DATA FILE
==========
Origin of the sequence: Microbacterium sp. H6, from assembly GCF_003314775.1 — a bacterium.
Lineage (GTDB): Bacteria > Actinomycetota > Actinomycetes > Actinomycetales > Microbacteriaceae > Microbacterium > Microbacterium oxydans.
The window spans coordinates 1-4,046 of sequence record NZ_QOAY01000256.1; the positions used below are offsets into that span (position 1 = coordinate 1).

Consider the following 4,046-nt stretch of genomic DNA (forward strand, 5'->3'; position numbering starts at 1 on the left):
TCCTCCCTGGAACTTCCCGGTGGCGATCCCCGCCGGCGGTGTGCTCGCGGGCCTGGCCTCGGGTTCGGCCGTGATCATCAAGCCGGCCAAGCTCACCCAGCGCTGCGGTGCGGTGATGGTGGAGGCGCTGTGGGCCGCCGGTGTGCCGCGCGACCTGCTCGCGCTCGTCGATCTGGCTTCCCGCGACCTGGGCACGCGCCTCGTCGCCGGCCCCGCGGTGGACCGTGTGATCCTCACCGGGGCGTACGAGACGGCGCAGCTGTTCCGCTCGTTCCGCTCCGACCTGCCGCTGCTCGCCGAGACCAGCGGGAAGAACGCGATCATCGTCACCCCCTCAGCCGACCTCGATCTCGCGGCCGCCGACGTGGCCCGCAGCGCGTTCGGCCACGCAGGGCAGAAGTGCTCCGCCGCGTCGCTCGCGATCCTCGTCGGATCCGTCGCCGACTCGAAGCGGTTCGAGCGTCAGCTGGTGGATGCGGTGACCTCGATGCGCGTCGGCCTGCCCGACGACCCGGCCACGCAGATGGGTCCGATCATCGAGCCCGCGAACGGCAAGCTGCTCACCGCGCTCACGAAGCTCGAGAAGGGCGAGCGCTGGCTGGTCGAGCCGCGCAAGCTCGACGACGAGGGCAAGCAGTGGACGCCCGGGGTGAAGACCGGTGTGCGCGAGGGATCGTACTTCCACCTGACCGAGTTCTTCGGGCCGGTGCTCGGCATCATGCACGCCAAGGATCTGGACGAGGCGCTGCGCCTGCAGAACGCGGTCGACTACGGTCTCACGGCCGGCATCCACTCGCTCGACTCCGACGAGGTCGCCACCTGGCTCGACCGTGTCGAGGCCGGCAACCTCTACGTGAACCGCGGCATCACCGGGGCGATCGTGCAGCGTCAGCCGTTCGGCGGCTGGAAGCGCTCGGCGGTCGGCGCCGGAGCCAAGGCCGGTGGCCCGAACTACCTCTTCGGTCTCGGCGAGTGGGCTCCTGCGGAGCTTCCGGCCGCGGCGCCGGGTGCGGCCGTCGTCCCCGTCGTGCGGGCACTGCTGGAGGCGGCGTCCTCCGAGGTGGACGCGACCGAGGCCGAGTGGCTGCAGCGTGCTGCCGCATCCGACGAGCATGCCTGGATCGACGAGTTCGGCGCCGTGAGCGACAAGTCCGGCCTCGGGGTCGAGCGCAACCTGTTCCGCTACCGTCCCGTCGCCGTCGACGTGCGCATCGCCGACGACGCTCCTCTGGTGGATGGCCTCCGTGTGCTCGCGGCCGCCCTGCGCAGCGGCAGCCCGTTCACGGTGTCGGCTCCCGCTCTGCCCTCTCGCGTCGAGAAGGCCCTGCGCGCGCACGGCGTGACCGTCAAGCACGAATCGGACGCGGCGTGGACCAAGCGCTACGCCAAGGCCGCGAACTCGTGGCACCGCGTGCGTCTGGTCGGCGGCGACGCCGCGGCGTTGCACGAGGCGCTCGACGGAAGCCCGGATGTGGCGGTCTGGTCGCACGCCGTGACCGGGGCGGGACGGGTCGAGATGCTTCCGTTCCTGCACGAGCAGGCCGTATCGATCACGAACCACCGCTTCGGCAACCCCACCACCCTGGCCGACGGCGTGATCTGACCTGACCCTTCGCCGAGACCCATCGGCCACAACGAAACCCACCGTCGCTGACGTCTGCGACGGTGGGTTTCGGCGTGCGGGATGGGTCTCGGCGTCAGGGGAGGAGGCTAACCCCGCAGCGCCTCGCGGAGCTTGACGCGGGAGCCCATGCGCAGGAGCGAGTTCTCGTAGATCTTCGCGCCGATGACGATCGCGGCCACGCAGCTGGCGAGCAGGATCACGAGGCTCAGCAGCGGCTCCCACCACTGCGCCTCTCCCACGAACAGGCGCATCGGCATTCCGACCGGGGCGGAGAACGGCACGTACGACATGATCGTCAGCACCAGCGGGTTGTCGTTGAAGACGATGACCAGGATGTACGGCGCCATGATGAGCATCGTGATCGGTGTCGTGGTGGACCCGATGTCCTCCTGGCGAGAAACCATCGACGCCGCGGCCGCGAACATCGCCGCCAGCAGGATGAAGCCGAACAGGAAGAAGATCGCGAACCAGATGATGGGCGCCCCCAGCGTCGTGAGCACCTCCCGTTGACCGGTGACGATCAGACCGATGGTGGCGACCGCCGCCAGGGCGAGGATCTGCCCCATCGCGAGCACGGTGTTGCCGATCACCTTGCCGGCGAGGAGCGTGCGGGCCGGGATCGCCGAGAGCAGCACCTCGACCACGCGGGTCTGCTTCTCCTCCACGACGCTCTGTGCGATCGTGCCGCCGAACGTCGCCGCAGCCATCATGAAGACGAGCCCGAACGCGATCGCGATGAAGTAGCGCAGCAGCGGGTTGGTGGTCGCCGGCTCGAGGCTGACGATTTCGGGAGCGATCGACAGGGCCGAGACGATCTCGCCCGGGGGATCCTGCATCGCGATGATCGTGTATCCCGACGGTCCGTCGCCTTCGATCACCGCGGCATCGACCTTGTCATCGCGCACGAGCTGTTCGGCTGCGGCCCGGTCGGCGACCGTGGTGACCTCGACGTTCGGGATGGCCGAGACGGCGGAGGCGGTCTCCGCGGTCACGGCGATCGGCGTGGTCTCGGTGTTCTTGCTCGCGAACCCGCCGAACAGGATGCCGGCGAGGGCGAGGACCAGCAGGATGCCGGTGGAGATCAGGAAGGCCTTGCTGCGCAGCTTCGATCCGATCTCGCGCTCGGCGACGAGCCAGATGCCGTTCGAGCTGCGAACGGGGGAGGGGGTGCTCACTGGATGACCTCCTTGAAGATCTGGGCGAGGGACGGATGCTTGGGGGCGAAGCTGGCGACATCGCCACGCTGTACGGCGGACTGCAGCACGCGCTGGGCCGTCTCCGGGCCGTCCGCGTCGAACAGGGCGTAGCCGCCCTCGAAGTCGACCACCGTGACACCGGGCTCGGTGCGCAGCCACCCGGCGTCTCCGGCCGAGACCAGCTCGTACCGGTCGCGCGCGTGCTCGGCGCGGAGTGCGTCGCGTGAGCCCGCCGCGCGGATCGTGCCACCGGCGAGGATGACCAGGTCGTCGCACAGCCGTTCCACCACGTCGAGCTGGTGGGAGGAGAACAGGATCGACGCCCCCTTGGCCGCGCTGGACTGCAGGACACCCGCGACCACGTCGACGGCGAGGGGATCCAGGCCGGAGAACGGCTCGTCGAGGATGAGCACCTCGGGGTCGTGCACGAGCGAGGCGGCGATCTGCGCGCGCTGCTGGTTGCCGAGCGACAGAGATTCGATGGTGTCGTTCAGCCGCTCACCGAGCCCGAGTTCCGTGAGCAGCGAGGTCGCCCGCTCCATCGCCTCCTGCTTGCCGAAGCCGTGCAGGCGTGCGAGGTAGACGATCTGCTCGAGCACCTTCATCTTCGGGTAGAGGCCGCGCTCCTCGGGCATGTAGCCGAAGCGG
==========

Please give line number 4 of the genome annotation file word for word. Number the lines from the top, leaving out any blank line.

Consider the following 4,046-nt stretch of genomic DNA (forward strand, 5'->3'; position numbering starts at 1 on the left):